Nutritional Needs During Pregnancy - GulfToday

Nutritional Needs During Pregnancy

Abeer Majed Al Kusayer

Clinical Nutrition and Dietetics, Al Qassimi Hospital – Ministry of Health and Prevention

Clinical Nutrition and Dietetics, Al Qassimi Hospital – Ministry of Health and Prevention

Health New 1

Picture used for illustrative purposes only.

Good nutrition is important during pregnancy to maintain the health of the mother and fetus. The quality of food is more important than its quantity, so it is recommended to choose healthy foods with high nutritional value and avoid unhealthy foods.

Importance of good nutrition during pregnancy:

- Building bones and blood cells for the fetus
- Boost immunity to prevent infectious diseases
- Prevention of iron deficiency anemia
- Strengthening the body in preparation for childbirth
- Strengthening the composition of milk for breastfeeding


healthy food
Picture used for illustrative purposes only.

Healthy weight gain during pregnancy varies according to the mother’s body mass index and her health before pregnancy. If the body mass index is in the normal range, it is recommended to gain 11 to 5 kilograms during pregnancy.

BMI Calculation Method:
BMI = weight (kg) / height (m) 2

Calories
Every woman is different, but during pregnancy the increase is as follows. During the first trimester of pregnancy a woman shouldn’t change from what she needed before pregnancy. During the second and third trimesters of pregnancy you need to add 300 calories.

The effect of obesity in pregnancy
If the body mass index is higher than normal or has reached the stage of obesity the woman is more likely to suffer from problems such as pregnancy diabetes, hypertension, eclampsia, premature birth and the need for a caesarean delivery. In addition, newborns may have birth defects and become so large that there will be a possibility of injuries during childbirth. Childhood obesity is also an issue.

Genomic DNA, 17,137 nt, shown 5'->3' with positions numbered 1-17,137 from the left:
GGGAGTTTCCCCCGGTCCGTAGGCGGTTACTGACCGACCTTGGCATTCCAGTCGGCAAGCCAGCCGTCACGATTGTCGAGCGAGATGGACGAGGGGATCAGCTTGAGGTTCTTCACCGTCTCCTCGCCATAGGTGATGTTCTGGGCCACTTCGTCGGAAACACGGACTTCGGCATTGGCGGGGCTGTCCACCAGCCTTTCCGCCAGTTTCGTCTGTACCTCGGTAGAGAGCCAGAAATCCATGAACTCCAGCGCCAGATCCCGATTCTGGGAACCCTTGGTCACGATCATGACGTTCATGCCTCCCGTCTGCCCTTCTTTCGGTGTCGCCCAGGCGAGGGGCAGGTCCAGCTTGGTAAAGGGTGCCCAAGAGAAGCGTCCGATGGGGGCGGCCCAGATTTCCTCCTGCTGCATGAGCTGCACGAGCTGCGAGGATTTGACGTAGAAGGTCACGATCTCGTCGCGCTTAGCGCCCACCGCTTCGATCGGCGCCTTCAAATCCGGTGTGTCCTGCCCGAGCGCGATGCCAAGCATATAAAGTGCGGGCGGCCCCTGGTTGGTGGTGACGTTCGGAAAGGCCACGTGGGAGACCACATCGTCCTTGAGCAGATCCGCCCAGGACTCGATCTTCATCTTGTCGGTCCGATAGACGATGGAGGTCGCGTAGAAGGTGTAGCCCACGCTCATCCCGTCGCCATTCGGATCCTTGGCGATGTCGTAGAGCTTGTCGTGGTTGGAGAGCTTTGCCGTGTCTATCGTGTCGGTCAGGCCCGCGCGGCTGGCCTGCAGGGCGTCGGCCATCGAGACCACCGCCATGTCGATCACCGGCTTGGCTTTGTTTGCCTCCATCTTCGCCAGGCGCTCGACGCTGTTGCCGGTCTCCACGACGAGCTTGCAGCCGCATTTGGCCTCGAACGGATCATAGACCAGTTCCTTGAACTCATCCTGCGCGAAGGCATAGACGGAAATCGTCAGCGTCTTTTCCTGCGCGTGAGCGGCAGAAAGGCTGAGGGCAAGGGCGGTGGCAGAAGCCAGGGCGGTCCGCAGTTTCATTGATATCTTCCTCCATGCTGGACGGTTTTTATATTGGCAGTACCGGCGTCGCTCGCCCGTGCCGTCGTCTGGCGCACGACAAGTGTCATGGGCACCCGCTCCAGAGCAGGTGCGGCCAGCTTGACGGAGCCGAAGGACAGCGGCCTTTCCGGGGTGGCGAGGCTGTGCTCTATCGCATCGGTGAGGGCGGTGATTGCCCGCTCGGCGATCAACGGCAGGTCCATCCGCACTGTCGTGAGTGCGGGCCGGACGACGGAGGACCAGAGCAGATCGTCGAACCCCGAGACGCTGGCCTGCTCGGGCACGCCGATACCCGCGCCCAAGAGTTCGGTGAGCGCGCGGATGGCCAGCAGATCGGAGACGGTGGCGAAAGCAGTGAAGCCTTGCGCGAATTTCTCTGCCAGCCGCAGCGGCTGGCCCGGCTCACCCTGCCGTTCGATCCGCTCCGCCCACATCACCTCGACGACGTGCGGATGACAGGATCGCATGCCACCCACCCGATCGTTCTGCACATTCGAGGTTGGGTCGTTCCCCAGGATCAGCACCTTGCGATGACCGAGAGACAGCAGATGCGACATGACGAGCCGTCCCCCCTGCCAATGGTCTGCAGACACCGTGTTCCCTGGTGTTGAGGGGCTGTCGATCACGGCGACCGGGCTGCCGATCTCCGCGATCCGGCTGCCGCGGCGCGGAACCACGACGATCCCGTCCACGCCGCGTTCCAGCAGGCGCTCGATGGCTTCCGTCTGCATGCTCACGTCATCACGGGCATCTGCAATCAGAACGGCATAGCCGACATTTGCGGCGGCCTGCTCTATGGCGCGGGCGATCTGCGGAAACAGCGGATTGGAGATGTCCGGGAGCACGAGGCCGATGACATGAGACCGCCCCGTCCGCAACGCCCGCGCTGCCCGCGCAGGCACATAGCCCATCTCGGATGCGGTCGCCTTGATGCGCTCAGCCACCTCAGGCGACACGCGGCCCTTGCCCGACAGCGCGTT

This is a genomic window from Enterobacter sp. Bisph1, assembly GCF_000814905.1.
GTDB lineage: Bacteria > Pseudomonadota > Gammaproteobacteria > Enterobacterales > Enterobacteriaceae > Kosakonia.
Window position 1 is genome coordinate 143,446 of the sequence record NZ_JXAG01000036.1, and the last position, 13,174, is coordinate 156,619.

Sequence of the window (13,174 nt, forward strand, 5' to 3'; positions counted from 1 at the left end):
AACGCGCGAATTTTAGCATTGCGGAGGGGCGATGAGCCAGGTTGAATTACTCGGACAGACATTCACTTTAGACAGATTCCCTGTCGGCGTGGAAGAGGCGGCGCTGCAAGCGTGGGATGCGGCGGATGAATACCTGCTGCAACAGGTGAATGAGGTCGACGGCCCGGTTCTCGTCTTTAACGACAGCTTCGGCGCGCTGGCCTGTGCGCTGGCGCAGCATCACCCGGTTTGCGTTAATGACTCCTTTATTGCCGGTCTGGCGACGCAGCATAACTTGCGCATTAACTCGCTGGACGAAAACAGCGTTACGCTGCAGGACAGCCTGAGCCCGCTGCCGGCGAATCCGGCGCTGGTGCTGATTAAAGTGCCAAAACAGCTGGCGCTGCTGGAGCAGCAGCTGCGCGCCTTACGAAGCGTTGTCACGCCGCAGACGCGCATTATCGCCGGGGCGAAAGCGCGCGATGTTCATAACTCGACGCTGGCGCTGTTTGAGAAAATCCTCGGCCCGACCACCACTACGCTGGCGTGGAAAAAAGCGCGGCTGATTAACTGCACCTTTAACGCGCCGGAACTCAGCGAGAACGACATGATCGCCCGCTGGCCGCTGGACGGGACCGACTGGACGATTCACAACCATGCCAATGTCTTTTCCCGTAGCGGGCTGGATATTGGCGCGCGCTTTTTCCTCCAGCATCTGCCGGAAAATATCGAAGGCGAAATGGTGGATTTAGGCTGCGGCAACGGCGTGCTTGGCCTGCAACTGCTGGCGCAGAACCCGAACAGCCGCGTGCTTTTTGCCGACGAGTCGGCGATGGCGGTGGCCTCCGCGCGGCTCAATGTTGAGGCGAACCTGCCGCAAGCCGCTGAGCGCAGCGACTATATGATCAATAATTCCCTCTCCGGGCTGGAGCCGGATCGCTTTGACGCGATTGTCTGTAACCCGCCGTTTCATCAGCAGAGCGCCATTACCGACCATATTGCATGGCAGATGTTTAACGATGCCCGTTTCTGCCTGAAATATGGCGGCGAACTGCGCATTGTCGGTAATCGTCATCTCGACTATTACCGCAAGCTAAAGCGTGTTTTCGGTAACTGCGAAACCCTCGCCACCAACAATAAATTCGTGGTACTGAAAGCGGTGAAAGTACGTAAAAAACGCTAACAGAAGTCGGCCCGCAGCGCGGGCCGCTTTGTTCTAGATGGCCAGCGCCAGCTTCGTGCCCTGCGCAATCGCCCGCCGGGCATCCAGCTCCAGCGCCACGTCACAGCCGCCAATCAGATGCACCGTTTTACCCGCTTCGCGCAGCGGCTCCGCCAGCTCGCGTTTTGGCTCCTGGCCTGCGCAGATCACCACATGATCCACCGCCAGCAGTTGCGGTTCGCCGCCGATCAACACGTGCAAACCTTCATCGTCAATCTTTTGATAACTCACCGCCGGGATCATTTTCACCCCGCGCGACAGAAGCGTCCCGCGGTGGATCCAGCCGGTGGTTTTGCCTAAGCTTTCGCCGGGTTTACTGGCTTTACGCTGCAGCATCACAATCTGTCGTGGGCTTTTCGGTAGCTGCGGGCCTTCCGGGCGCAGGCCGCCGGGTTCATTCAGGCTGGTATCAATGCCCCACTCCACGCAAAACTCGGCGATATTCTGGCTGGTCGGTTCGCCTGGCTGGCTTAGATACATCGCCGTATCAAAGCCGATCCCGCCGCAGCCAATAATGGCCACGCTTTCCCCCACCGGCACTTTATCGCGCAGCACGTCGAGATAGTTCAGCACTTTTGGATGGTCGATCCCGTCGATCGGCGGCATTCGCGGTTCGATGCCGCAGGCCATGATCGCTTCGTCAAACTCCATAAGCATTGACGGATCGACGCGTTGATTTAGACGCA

Amount of nutrients a
pregnant woman needs
Protein: 70g daily. Sources are meat, fish, poultry, eggs, dairy products, legumes and nuts.
Calcium: 200mg daily. Sources are dairy products, green leafy vegetables, orange juice and almonds.
Iron: 30mg daily. Sources are meat, fish, poultry, whole-grain cereals and bread, legumes, green leafy vegetables, dried prunes, apricots and raisins.
Folic Acid: 600mcg daily. Sources are leafy green vegetables, legumes, whole grains, orange juice and asparagus.
Vitamin B6: 1.9mg daily. Sources are wheat germ, meat, whole grains, cauliflower, bananas, avocado, peanuts, sunflower seeds, soybeans and corn.
Zinc: 15mg daily. Sources are the same foods that contain iron, in addition to oysters, wheat germ and brown rice.
Vitamin A: 770mcg daily.
Vitamin C: 85mg daily.
Vitamin D: All people from 1 to 70 years old, including pregnant and breastfeeding women, need 600IU daily.

Good nutritional
supplements
Iron: To prevent the mother from having an iron deficiency or anemia and to help transfer blood to the largest amount of oxygen to the fetus.
Folic acid: To protect the fetus from cleft palsy.

Harmful food supplements
Avoid a lot of vitamin A, whether in food or supplements. Always remember that dietary supplements are not a substitute for healthy nutrition.

Common questions
-Does eating honey cause a
miscarriage?
Eating honey does not cause a
miscarriage.
-Does eating cinnamon cause a
miscarriage?
Cinnamon powder is rich in coumarin, which works on uterine contractions, which greatly increases the risk of miscarriage.

Wrong information
-Pregnant women should eat for two people.
Fact: A pregnant woman should focus on the quality of food that benefits her fetus, not the quantity.
- Pregnant women should completely stop consuming caffeine.
Truth: It is required to reduce it as much as possible, especially in the first trimester of pregnancy which is the period of fetal formation.

Related articles